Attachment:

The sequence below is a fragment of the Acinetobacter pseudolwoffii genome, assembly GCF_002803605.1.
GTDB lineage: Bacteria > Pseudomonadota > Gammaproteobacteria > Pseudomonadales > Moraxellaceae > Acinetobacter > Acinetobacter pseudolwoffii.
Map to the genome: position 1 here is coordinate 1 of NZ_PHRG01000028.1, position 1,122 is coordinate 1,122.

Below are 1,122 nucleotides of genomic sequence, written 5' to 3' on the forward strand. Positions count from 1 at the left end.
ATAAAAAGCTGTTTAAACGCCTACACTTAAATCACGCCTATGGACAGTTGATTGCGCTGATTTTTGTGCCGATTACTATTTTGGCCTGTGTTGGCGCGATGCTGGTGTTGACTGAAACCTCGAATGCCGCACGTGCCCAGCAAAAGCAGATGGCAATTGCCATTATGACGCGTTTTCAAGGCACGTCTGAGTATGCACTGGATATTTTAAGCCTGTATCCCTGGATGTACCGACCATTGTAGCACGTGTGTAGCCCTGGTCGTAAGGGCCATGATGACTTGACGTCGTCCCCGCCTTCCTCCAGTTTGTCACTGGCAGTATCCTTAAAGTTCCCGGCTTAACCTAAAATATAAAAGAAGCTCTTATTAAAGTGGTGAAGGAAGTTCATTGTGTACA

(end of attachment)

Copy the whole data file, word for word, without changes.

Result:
The sequence below is a fragment of the Acinetobacter pseudolwoffii genome, assembly GCF_002803605.1.
GTDB lineage: Bacteria > Pseudomonadota > Gammaproteobacteria > Pseudomonadales > Moraxellaceae > Acinetobacter > Acinetobacter pseudolwoffii.
Map to the genome: position 1 here is coordinate 1 of NZ_PHRG01000028.1, position 1,122 is coordinate 1,122.

Below are 1,122 nucleotides of genomic sequence, written 5' to 3' on the forward strand. Positions count from 1 at the left end.
ATAAAAAGCTGTTTAAACGCCTACACTTAAATCACGCCTATGGACAGTTGATTGCGCTGATTTTTGTGCCGATTACTATTTTGGCCTGTGTTGGCGCGATGCTGGTGTTGACTGAAACCTCGAATGCCGCACGTGCCCAGCAAAAGCAGATGGCAATTGCCATTATGACGCGTTTTCAAGGCACGTCTGAGTATGCACTGGATATTTTAAGCCTGTATCCCTGGATGTACCGACCATTGTAGCACGTGTGTAGCCCTGGTCGTAAGGGCCATGATGACTTGACGTCGTCCCCGCCTTCCTCCAGTTTGTCACTGGCAGTATCCTTAAAGTTCCCGGCTTAACCTAAAATATAAAAGAAGCTCTTATTAAAGTGGTGAAGGAAGTTCATTGTGTACA